I’ve read it only a couple of times in the last couple of days, but have already been gripped by it. It’s the language, of course, which rather eclipsed the narrative from that opening line onwards: ‘Brag, sweet tenor bull,’

There are so many lines, so many sentences and fragments of sentences that stand out. On the second reading I started to pull out a few of the most striking:

‘Delight dwindles. Blame stays the same.’

‘It is easier to die than to remember.’

‘Love is a vapour. We’re soon out of it’.

‘No worn tool / whittles stone;’


James (?) Fenton, I think it was, who said that poetry had a duty to be memorable, and this poem, over and over again, fulfils that duty. In longer sequences though, it’s not just a matter of hammering out a punchy, pungent maxim. Language is used like a whip: flexible, taut, cutting:

‘He lies with one to long for another, / sick, self-maimed, self-hating, / obstinate, mating / beauty with squalor to beget lines still-born.’


On the dust cover there is a comment from Bunting that pleased me no end, because he echoes one of my own hobbyhorses about oetry, and writing in general: ‘Poetry, like music, is to be heard.’ He expands on this theme in what is virtually a micro-essay. My thinking, at the moment, is that I should read Briggflats aloud into a recording machine, and listen to it. There is a recording of the poet reading it, but my guess is, Bunting wanted every reader to be the ‘some voice’ that ‘brings it to life’….. ‘as real sound in the air.’

Where writing is concerned the value is often revealed in the length of time over which it is being unearthed as a treasure rather than as a piece of junk.

Happy New Year!

I’ve been watching the birds on the bird-feeders. They come, as many as twenty at a time: blue tits, great tits, long tailed tits, coal tits, chaffinches, a couple of robins; occasional goldfinch pairs, rare bullfinches; intermittently the local woodpecker, the crow gang. Mostly, though, it’s sparrows, whole families of them, ten or twenty strong – must be their mums and dads, grandmas and granddads, aunts, uncles, cousins and some removed. These noisy rabbles don’t just tackle the hanging feeders, the wild bird seed, the niger seed, the fat balls and the tray of bread crumbs and scraps. They go too for all that’s fallen to the ground. They busy-body among the stems and dead head flowers below; they scutter across the patio’s false bricks; only their dull brown backs show, as if they were infestations of mice, of small rats even….

I watched an episode of Hazell on Talking Pictures TV last week. Shown during the period 1978/79, I’d never heard of it, but then, I didn’t have a TV for much of that time.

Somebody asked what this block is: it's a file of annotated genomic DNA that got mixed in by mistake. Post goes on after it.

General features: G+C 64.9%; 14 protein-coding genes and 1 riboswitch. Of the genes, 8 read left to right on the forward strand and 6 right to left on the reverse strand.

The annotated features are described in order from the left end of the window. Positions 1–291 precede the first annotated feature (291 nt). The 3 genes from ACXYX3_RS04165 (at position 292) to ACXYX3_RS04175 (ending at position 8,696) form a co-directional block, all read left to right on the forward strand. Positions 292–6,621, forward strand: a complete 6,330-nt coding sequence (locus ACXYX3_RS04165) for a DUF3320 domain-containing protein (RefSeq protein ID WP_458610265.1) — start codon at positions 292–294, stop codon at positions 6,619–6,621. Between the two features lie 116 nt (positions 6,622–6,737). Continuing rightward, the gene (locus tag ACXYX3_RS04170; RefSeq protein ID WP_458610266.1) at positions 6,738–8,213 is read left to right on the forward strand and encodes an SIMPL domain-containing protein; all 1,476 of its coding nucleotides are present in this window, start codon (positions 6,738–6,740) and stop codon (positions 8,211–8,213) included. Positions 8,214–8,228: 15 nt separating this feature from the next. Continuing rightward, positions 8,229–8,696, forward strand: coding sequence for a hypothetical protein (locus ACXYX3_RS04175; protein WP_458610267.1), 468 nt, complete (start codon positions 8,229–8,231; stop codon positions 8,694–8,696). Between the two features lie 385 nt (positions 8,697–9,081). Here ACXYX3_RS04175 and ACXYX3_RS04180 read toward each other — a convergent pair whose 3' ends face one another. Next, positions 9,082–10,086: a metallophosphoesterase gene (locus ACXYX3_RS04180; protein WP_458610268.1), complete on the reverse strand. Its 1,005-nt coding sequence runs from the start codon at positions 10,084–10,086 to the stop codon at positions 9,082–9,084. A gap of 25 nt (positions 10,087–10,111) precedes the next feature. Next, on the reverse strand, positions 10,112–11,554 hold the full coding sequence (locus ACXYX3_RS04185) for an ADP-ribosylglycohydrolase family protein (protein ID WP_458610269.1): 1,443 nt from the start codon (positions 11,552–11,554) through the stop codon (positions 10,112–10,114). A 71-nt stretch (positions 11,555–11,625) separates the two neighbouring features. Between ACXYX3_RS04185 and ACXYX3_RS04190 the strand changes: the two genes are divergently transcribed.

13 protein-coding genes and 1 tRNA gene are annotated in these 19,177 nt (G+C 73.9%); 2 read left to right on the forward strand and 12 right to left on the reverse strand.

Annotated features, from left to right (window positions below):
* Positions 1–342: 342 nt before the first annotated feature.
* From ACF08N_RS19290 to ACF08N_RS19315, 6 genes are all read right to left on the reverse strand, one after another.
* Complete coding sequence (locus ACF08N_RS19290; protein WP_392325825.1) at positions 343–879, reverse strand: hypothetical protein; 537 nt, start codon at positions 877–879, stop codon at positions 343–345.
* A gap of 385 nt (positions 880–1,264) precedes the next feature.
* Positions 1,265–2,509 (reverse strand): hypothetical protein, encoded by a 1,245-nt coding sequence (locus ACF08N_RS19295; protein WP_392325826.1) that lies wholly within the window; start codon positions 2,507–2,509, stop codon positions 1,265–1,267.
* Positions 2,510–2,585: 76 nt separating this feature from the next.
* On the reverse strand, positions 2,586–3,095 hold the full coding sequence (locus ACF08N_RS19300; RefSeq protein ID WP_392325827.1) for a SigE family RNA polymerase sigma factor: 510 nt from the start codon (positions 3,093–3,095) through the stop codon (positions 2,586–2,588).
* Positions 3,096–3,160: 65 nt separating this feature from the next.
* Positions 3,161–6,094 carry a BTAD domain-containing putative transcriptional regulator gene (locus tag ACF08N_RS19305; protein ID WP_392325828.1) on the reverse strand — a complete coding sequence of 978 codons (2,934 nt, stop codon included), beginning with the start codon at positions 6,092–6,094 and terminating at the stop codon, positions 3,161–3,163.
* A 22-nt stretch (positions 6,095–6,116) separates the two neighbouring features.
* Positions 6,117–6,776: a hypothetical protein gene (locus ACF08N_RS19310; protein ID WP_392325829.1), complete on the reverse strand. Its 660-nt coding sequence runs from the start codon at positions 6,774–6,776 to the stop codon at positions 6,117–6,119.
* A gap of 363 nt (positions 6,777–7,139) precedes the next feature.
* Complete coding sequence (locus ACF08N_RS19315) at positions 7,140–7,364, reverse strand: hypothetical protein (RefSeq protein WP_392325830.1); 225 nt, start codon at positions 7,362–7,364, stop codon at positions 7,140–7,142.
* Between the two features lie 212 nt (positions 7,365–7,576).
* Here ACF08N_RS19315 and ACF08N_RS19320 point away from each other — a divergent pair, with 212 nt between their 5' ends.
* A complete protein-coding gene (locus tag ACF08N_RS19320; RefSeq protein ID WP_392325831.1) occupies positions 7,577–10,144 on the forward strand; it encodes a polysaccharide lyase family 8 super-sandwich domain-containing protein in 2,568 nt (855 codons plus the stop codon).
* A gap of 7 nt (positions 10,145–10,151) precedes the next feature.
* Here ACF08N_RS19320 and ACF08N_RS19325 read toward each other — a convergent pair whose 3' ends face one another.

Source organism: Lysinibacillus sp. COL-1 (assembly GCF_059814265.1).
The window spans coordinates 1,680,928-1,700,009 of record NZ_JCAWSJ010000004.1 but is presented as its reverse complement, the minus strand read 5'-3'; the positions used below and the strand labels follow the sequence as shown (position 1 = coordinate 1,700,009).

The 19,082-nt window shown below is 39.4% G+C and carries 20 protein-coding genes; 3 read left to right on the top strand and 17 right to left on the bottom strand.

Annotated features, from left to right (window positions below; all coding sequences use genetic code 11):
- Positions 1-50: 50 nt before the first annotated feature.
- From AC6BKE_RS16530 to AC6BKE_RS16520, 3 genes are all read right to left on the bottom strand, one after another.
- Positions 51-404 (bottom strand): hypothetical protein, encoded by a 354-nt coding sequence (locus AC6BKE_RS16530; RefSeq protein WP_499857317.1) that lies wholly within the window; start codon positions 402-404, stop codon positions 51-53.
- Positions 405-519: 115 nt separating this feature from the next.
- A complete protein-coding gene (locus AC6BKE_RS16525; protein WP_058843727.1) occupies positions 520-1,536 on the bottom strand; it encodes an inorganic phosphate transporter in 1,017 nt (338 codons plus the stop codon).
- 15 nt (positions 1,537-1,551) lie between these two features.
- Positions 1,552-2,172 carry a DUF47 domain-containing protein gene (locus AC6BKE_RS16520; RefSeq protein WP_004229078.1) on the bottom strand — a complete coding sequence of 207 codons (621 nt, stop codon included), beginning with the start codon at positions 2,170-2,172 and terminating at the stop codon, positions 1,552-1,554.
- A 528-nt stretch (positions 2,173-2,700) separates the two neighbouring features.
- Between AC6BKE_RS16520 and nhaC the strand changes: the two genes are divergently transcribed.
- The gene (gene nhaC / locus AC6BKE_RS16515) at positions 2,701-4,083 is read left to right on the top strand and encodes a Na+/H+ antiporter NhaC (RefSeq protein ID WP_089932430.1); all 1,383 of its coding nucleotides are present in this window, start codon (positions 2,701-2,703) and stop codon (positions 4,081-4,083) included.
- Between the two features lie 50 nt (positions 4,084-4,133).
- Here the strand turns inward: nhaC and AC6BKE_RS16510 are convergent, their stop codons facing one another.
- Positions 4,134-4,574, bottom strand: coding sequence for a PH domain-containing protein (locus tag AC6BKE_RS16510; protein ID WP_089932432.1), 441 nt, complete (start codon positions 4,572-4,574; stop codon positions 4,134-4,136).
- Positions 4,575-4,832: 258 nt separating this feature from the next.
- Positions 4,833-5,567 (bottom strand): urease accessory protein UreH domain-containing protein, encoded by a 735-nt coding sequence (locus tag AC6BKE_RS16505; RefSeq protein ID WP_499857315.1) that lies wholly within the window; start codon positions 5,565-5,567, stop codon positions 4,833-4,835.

The period was the fag end of the last ‘real’ Labour government. Inflation was running high, unemployment was growing, strikes and strife had become normal. The government’s attempts to help those on low incomes, and the unemployed – flat rate wage increases and Job Creation schemes – were being fought to a standstill by the Trade Unions (to ‘protect the differentials’ and because ‘an unemployed man is a bullet to be fired against the government’, it was explained to me).

Hazell is a private detective, working for a smart bu haggard looking woman. He’s an ex-cop, for reasons not explained in the episode I watched. He has a working class sidekick, vulkgar to the point of grossness, and the two parley in a London argot that might, for all I know, be spot on! The sidekick is scruffy and flat capped, but Hazell himself is rather butch, with big hair and a nice line in jackets. All the clothes are eye-boggling to the modern viewer, and so are the interior designs, the cars etc. Most of all though, it’s the attitudes and language that date the programme.

There’s no hero in Hazell, only a shabby, vain, self obsessed protagonist who operates in a dog maul dog world where morality looks like sentimental, or petulance. Class is a matter of consumption. The ‘comic’ asides are usually vulgar, and often explicitly sexual. What interested me most about this tawdry second-rate dump of a world was that it was not being presented with the satirical irony of hindsight, such as we saw in Life on Mars, but as a piece of straight observation.

It’s worth watching, if only to see what we have dragged ourselves out of over the last forty years, at least temporarily. In those days prices rose so fast, spurred on by the oil crisis and leap-frogging wage claims, that the increase of cost in the BBC Shopping Basket was big enough and quick enough to make a weekly, or even daily point of interest. The practice of printing prices on food packaging and on the dust covers of books was dropped for most of the decade. There still is a BBC Shopping Basket, but you don’t hear about it so often. Why would you, when it changes so slowly?

Hazell, though it can’t have know it at the time, turns out to be not just a voice from the past, but a warning.

Rest ye merry, ladies and gentlemen, let nothing you dismay!

Happy Christmas (or whatever you were brought up to think of it as)

The most recent collection of short stories from Brindley Hallam Dennis

A sequence of poems by Mike Smith tells the story of Martin, whoever he might be.

Old stories gathered into a short collection from Brindley Hallam Dennis’ back catalogue.